Curriculum

  • A viable curriculum purposefully aligns the intended curriculum, taught curriculum, and assessed curriculum. This requires consistency and articulation in delivery up the grade levels and across a grade level or course, as well as flexibility in how teachers are able to adapt the curriculum to meet the varying needs of their students. 

    Curriculum Development (Intended Curriculum)
    The Essential Learning Outcomes that students will achieve at each grade level are identified at the district level through the curriculum development process. Spring Lake Park graduate expectations guide this backwards design. State standards, national standards, and local practices drive decision-making, development, and revision.
                     

    Essential Learning Outcomes

    Essential Learning Outcomes are measurable outcomes that define what we expect each student to know, understand and be able to do in each curricular area and at each grade level and serves as the intended curriculum. This framework serves as a guide for focusing instruction and mapping the taught curriculum at the school-level. Elements of the Essential Learning Outcome document include:

    • Enduring Understandings: Statements that clearly articulate the big ideas that promote long term understanding of the discipline or subject area that have lasting value beyond the classroom. These are the important understandings that we want students to retain after they may have forgotten the details (Brown, 2004; Wiggins & McTighe, 1998)
    • Essential Questions: Focus our attention on what is important. They foster inquiry, understanding, and transfer of learning. They occur naturally and should be asked over and over (Brown, 2004; Wiggins & McTighe, 1998)
    • Learning Targets: Specify, in measurable terms, what all students should know and be able to do to achieve desired understandings and answer essential questions (Brown, 2004). These will be identified for each subject within each grade level
    • Assessment Plan: Determining acceptable evidence, assessments of learning (summative), to assess and to evaluate student achievement of desired results.

    Click here to learn more about Essential Learning Outcomes.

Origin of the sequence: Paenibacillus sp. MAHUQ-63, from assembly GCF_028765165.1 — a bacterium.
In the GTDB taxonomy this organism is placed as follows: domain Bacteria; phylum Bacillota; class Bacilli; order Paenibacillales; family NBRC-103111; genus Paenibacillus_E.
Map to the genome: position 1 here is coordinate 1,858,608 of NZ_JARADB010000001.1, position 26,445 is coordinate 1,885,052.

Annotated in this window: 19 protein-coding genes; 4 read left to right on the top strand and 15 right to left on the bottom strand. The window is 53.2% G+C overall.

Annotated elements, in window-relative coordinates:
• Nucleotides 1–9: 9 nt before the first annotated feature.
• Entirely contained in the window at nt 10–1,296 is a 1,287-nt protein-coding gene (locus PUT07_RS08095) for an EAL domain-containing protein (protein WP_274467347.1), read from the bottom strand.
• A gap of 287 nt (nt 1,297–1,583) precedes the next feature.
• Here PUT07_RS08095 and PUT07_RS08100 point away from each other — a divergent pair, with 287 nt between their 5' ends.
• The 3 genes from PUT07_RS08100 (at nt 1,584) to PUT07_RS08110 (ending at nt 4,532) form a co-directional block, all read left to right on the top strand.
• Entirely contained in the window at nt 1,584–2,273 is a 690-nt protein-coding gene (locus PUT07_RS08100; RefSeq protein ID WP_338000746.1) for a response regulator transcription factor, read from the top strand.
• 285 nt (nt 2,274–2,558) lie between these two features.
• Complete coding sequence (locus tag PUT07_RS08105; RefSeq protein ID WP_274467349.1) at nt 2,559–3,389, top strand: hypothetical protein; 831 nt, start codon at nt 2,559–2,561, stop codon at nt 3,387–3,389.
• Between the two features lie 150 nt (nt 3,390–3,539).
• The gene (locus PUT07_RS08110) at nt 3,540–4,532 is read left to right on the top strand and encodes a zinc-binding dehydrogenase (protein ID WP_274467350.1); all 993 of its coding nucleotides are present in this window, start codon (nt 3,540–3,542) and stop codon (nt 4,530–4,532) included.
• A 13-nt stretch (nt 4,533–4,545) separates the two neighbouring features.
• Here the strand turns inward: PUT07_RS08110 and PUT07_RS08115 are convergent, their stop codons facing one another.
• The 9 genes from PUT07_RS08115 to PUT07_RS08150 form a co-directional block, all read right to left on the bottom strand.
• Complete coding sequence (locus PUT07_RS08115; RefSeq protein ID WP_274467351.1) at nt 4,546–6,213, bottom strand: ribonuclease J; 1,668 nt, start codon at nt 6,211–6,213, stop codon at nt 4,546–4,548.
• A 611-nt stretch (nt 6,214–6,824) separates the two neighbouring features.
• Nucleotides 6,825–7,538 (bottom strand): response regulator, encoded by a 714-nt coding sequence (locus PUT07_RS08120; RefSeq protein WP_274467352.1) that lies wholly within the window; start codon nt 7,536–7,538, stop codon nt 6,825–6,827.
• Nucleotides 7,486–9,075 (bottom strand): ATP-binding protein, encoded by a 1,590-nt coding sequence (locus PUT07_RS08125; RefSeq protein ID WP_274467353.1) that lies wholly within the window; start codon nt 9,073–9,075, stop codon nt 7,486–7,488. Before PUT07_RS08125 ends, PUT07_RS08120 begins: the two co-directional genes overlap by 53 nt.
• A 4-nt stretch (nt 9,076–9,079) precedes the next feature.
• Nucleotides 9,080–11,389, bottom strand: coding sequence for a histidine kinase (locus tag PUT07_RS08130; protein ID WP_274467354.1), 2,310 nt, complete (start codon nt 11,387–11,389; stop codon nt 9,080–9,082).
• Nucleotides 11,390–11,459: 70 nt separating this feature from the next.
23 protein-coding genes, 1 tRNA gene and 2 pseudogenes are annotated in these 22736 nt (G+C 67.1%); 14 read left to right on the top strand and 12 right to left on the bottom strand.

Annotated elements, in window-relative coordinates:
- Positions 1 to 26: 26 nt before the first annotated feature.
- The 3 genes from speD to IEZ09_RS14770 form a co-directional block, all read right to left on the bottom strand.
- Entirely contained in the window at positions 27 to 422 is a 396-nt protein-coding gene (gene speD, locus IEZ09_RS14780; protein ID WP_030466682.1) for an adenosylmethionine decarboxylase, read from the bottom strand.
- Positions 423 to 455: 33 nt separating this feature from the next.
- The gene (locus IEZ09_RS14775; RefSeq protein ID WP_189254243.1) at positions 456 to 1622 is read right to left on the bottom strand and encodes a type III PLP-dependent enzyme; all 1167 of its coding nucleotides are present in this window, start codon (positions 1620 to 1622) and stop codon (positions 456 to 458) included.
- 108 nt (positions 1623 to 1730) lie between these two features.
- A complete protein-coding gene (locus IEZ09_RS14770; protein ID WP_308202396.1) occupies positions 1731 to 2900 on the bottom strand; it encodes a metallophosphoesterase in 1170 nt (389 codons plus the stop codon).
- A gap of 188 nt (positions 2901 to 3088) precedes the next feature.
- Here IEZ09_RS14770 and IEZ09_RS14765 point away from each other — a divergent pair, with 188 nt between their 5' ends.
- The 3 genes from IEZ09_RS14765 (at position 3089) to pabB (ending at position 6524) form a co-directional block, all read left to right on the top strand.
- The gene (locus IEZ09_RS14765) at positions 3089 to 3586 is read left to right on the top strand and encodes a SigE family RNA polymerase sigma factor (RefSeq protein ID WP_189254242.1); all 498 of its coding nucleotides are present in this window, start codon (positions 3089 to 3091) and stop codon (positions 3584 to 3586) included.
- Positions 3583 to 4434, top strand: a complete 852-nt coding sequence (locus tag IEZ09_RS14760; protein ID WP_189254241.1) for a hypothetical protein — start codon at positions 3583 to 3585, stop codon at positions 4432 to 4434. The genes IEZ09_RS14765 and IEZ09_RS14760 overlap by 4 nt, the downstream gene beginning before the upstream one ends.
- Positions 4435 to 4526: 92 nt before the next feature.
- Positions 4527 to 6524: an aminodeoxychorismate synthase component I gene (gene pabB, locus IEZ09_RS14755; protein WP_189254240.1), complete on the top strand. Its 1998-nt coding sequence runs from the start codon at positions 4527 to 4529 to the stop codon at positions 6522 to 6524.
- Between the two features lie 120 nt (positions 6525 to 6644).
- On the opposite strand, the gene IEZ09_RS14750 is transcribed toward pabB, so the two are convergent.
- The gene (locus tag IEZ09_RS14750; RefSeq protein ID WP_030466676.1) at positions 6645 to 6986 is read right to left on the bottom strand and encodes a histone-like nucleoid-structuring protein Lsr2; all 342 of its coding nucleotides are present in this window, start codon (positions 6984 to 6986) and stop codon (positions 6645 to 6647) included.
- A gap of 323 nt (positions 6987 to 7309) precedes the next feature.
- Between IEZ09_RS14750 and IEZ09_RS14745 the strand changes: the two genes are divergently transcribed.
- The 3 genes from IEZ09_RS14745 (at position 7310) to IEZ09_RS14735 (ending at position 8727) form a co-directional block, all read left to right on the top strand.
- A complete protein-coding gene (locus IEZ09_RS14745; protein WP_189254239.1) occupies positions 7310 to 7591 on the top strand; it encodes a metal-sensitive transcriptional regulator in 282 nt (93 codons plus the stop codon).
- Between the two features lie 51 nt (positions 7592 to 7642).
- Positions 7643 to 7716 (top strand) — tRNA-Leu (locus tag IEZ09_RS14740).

Assessment for Learning (Assessed Curriculum)

    Assessments, formative and summative, are designed to measure student learning of our intended curriculum. The results of these assessments are used by the teacher to modify instruction to meet student needs.                 

    • Formative Assessment (Assessment for Learning)
      Assessment for learning promotes ongoing student growth. It includes the frequent assessments that measure students’ knowledge or ability regarding a specific concept/skill, and allows a teacher and her/his student to identify her/his strengths and weaknesses. Teachers use formative assessment as a teaching tool to guide future instruction and to improve upon weaknesses.
    • Summative Assessment (Assessment of Learning)
      Assessment of learning provides a snapshot of what a student knows at a given point in time. It is often used to report achievement status to others. It is often an assessment that measures students’ knowledge or ability at the conclusion of a unit or an end of course study. 

     

    Instructional Alignment (Taught Curriculum)

    The intended curriculum provides the targets that are taught in the classroom. Teachers use these targets to collaboratively and individually develop instructional plans and assessments to appropriately identify and respond to student needs. Time is formally scheduled so that PLC Teams and vertical teams can engage in ongoing conversations to ensure articulation of the curriculum and to reveal and eliminate gaps and overlaps.

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